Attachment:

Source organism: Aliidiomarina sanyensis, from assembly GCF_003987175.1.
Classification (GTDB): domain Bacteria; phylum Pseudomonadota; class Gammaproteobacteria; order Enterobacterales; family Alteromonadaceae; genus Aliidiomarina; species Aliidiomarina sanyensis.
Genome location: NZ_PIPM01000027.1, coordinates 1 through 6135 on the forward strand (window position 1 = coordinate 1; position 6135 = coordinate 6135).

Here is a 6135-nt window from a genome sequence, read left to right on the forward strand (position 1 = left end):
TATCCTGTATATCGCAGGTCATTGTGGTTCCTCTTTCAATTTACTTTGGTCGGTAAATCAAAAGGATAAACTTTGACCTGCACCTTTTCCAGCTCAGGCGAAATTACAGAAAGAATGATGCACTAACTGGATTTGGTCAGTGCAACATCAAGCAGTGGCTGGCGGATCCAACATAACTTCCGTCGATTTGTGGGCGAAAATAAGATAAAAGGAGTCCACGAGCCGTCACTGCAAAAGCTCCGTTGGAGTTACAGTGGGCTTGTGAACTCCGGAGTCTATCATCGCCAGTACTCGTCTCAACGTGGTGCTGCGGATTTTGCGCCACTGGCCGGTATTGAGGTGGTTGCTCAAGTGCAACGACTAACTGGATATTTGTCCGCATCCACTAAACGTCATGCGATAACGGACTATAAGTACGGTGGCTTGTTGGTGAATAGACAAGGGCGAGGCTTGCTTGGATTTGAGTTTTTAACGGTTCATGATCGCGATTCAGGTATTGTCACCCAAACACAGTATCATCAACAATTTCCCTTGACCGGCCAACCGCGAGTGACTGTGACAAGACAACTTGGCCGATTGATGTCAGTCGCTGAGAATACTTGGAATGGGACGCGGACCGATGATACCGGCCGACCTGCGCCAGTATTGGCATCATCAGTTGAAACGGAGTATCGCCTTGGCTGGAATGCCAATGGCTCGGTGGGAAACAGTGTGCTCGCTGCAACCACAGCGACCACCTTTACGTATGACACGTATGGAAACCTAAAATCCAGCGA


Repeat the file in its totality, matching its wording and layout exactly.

Source organism: Aliidiomarina sanyensis, from assembly GCF_003987175.1.
Classification (GTDB): domain Bacteria; phylum Pseudomonadota; class Gammaproteobacteria; order Enterobacterales; family Alteromonadaceae; genus Aliidiomarina; species Aliidiomarina sanyensis.
Genome location: NZ_PIPM01000027.1, coordinates 1 through 6135 on the forward strand (window position 1 = coordinate 1; position 6135 = coordinate 6135).

Here is a 6135-nt window from a genome sequence, read left to right on the forward strand (position 1 = left end):
TATCCTGTATATCGCAGGTCATTGTGGTTCCTCTTTCAATTTACTTTGGTCGGTAAATCAAAAGGATAAACTTTGACCTGCACCTTTTCCAGCTCAGGCGAAATTACAGAAAGAATGATGCACTAACTGGATTTGGTCAGTGCAACATCAAGCAGTGGCTGGCGGATCCAACATAACTTCCGTCGATTTGTGGGCGAAAATAAGATAAAAGGAGTCCACGAGCCGTCACTGCAAAAGCTCCGTTGGAGTTACAGTGGGCTTGTGAACTCCGGAGTCTATCATCGCCAGTACTCGTCTCAACGTGGTGCTGCGGATTTTGCGCCACTGGCCGGTATTGAGGTGGTTGCTCAAGTGCAACGACTAACTGGATATTTGTCCGCATCCACTAAACGTCATGCGATAACGGACTATAAGTACGGTGGCTTGTTGGTGAATAGACAAGGGCGAGGCTTGCTTGGATTTGAGTTTTTAACGGTTCATGATCGCGATTCAGGTATTGTCACCCAAACACAGTATCATCAACAATTTCCCTTGACCGGCCAACCGCGAGTGACTGTGACAAGACAACTTGGCCGATTGATGTCAGTCGCTGAGAATACTTGGAATGGGACGCGGACCGATGATACCGGCCGACCTGCGCCAGTATTGGCATCATCAGTTGAAACGGAGTATCGCCTTGGCTGGAATGCCAATGGCTCGGTGGGAAACAGTGTGCTCGCTGCAACCACAGCGACCACCTTTACGTATGACACGTATGGAAACCTAAAATCCAGCGA